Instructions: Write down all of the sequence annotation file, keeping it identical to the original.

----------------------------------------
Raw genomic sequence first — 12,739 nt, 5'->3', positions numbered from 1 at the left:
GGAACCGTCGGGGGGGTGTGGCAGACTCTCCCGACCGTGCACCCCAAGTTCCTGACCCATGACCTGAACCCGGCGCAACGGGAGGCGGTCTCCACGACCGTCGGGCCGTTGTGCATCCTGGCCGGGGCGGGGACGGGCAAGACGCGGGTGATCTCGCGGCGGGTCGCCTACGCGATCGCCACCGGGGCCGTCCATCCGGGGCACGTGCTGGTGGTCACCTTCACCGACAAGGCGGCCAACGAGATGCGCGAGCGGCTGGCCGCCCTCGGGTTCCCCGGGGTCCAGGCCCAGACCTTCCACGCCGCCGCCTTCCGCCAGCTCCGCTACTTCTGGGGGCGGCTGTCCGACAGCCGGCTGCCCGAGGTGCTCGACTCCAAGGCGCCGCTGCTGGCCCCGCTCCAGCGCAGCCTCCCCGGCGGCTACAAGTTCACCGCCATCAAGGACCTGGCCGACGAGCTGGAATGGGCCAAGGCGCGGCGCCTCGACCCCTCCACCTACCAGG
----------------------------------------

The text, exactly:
Raw genomic sequence first — 12,739 nt, 5'->3', positions numbered from 1 at the left:
GGAACCGTCGGGGGGGTGTGGCAGACTCTCCCGACCGTGCACCCCAAGTTCCTGACCCATGACCTGAACCCGGCGCAACGGGAGGCGGTCTCCACGACCGTCGGGCCGTTGTGCATCCTGGCCGGGGCGGGGACGGGCAAGACGCGGGTGATCTCGCGGCGGGTCGCCTACGCGATCGCCACCGGGGCCGTCCATCCGGGGCACGTGCTGGTGGTCACCTTCACCGACAAGGCGGCCAACGAGATGCGCGAGCGGCTGGCCGCCCTCGGGTTCCCCGGGGTCCAGGCCCAGACCTTCCACGCCGCCGCCTTCCGCCAGCTCCGCTACTTCTGGGGGCGGCTGTCCGACAGCCGGCTGCCCGAGGTGCTCGACTCCAAGGCGCCGCTGCTGGCCCCGCTCCAGCGCAGCCTCCCCGGCGGCTACAAGTTCACCGCCATCAAGGACCTGGCCGACGAGCTGGAATGGGCCAAGGCGCGGCGCCTCGACCCCTCCACCTACCAGG